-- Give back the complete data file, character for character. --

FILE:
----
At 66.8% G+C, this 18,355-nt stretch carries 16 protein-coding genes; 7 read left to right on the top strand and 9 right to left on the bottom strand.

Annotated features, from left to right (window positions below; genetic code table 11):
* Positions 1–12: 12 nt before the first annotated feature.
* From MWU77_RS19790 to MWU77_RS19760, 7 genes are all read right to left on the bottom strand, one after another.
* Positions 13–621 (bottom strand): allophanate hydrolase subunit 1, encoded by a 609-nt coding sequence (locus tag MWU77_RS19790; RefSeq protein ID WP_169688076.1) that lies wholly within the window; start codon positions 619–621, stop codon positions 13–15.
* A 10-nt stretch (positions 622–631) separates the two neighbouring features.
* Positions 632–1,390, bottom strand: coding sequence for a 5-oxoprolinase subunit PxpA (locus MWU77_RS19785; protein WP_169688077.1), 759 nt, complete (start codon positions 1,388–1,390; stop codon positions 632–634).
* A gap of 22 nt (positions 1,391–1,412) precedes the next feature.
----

At 66.8% G+C, this 18,355-nt stretch carries 16 protein-coding genes; 7 read left to right on the top strand and 9 right to left on the bottom strand.

Annotated features, from left to right (window positions below; genetic code table 11):
* Positions 1–12: 12 nt before the first annotated feature.
* From MWU77_RS19790 to MWU77_RS19760, 7 genes are all read right to left on the bottom strand, one after another.
* Positions 13–621 (bottom strand): allophanate hydrolase subunit 1, encoded by a 609-nt coding sequence (locus tag MWU77_RS19790; RefSeq protein ID WP_169688076.1) that lies wholly within the window; start codon positions 619–621, stop codon positions 13–15.
* A 10-nt stretch (positions 622–631) separates the two neighbouring features.
* Positions 632–1,390, bottom strand: coding sequence for a 5-oxoprolinase subunit PxpA (locus MWU77_RS19785; protein WP_169688077.1), 759 nt, complete (start codon positions 1,388–1,390; stop codon positions 632–634).
* A gap of 22 nt (positions 1,391–1,412) precedes the next feature.